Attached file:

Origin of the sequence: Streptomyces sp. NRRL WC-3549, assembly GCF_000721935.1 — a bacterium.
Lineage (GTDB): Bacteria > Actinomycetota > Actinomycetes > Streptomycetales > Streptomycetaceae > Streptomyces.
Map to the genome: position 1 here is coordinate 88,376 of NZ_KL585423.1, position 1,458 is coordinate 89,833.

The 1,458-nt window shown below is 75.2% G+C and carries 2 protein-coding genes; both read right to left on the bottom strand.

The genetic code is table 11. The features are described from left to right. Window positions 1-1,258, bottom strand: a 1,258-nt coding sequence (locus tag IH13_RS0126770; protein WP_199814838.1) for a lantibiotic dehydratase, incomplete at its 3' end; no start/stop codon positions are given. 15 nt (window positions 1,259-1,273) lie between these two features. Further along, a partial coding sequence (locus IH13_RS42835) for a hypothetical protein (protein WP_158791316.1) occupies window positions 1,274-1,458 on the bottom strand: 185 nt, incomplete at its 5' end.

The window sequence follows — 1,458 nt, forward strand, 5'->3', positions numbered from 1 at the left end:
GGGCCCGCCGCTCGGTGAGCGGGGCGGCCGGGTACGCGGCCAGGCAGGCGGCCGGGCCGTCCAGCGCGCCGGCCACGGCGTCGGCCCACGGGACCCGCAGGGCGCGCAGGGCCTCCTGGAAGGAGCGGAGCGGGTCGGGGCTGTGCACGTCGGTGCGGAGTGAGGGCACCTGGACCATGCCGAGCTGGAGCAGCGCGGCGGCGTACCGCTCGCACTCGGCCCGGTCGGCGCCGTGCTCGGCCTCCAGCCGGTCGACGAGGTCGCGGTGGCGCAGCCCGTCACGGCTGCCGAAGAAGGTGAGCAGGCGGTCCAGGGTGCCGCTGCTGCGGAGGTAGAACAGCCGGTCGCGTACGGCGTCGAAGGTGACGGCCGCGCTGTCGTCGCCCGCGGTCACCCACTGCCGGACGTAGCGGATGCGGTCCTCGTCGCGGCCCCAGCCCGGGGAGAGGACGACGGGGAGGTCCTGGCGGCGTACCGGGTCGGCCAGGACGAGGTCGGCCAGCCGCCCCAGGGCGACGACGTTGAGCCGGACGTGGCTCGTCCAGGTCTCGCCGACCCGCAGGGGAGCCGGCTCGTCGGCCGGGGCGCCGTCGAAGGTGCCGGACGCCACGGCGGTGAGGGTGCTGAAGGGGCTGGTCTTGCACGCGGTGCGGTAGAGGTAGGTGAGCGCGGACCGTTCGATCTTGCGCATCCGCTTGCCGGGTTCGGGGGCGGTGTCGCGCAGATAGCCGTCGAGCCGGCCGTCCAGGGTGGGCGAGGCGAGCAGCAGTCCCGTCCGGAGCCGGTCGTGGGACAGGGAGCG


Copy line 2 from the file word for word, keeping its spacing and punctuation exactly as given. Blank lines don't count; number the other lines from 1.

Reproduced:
Lineage (GTDB): Bacteria > Actinomycetota > Actinomycetes > Streptomycetales > Streptomycetaceae > Streptomyces.